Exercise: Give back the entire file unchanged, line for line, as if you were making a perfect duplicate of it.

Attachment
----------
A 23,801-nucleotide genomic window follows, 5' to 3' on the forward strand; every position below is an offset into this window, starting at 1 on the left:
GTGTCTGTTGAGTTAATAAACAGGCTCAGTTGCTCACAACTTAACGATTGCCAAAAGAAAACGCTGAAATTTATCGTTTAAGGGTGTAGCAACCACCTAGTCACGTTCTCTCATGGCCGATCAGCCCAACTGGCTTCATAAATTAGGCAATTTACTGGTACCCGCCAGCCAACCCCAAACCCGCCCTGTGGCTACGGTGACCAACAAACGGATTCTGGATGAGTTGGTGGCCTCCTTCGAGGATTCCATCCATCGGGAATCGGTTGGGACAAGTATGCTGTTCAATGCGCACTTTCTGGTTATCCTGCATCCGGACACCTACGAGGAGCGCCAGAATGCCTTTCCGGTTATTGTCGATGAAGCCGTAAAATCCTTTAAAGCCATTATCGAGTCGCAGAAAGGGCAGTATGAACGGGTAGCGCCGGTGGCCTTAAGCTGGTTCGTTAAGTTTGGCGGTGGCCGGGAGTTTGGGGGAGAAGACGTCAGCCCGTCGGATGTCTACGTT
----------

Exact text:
A 23,801-nucleotide genomic window follows, 5' to 3' on the forward strand; every position below is an offset into this window, starting at 1 on the left:
GTGTCTGTTGAGTTAATAAACAGGCTCAGTTGCTCACAACTTAACGATTGCCAAAAGAAAACGCTGAAATTTATCGTTTAAGGGTGTAGCAACCACCTAGTCACGTTCTCTCATGGCCGATCAGCCCAACTGGCTTCATAAATTAGGCAATTTACTGGTACCCGCCAGCCAACCCCAAACCCGCCCTGTGGCTACGGTGACCAACAAACGGATTCTGGATGAGTTGGTGGCCTCCTTCGAGGATTCCATCCATCGGGAATCGGTTGGGACAAGTATGCTGTTCAATGCGCACTTTCTGGTTATCCTGCATCCGGACACCTACGAGGAGCGCCAGAATGCCTTTCCGGTTATTGTCGATGAAGCCGTAAAATCCTTTAAAGCCATTATCGAGTCGCAGAAAGGGCAGTATGAACGGGTAGCGCCGGTGGCCTTAAGCTGGTTCGTTAAGTTTGGCGGTGGCCGGGAGTTTGGGGGAGAAGACGTCAGCCCGTCGGATGTCTACGTT